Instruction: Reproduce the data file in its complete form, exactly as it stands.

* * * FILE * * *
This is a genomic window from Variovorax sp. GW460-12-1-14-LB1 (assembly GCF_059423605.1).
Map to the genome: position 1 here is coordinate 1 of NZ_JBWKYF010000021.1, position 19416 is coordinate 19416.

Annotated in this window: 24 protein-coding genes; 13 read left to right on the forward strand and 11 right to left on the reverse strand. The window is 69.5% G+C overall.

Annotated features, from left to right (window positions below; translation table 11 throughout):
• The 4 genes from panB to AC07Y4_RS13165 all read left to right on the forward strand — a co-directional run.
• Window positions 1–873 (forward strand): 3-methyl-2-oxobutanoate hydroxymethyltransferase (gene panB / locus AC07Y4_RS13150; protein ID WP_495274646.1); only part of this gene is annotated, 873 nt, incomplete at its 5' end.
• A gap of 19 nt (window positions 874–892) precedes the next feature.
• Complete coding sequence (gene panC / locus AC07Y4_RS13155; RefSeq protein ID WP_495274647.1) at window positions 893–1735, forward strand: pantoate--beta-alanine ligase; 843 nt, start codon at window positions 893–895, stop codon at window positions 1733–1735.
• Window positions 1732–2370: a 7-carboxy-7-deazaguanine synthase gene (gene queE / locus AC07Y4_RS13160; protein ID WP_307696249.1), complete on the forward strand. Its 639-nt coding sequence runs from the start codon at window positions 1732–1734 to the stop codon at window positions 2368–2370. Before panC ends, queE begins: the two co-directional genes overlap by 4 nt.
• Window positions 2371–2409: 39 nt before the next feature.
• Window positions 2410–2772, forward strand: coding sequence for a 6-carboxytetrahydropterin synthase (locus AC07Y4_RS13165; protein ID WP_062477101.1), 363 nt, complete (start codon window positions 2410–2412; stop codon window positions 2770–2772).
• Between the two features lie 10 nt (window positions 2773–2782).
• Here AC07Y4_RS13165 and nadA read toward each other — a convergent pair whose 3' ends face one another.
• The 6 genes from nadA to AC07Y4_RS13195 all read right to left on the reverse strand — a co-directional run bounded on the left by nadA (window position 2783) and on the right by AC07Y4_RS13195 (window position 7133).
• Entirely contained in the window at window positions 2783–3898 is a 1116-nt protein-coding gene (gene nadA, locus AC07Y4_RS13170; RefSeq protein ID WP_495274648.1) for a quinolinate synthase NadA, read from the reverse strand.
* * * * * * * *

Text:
This is a genomic window from Variovorax sp. GW460-12-1-14-LB1 (assembly GCF_059423605.1).
Map to the genome: position 1 here is coordinate 1 of NZ_JBWKYF010000021.1, position 19416 is coordinate 19416.

Annotated in this window: 24 protein-coding genes; 13 read left to right on the forward strand and 11 right to left on the reverse strand. The window is 69.5% G+C overall.

Annotated features, from left to right (window positions below; translation table 11 throughout):
• The 4 genes from panB to AC07Y4_RS13165 all read left to right on the forward strand — a co-directional run.
• Window positions 1–873 (forward strand): 3-methyl-2-oxobutanoate hydroxymethyltransferase (gene panB / locus AC07Y4_RS13150; protein ID WP_495274646.1); only part of this gene is annotated, 873 nt, incomplete at its 5' end.
• A gap of 19 nt (window positions 874–892) precedes the next feature.
• Complete coding sequence (gene panC / locus AC07Y4_RS13155; RefSeq protein ID WP_495274647.1) at window positions 893–1735, forward strand: pantoate--beta-alanine ligase; 843 nt, start codon at window positions 893–895, stop codon at window positions 1733–1735.
• Window positions 1732–2370: a 7-carboxy-7-deazaguanine synthase gene (gene queE / locus AC07Y4_RS13160; protein ID WP_307696249.1), complete on the forward strand. Its 639-nt coding sequence runs from the start codon at window positions 1732–1734 to the stop codon at window positions 2368–2370. Before panC ends, queE begins: the two co-directional genes overlap by 4 nt.
• Window positions 2371–2409: 39 nt before the next feature.
• Window positions 2410–2772, forward strand: coding sequence for a 6-carboxytetrahydropterin synthase (locus AC07Y4_RS13165; protein ID WP_062477101.1), 363 nt, complete (start codon window positions 2410–2412; stop codon window positions 2770–2772).
• Between the two features lie 10 nt (window positions 2773–2782).
• Here AC07Y4_RS13165 and nadA read toward each other — a convergent pair whose 3' ends face one another.
• The 6 genes from nadA to AC07Y4_RS13195 all read right to left on the reverse strand — a co-directional run bounded on the left by nadA (window position 2783) and on the right by AC07Y4_RS13195 (window position 7133).
• Entirely contained in the window at window positions 2783–3898 is a 1116-nt protein-coding gene (gene nadA, locus AC07Y4_RS13170; RefSeq protein ID WP_495274648.1) for a quinolinate synthase NadA, read from the reverse strand.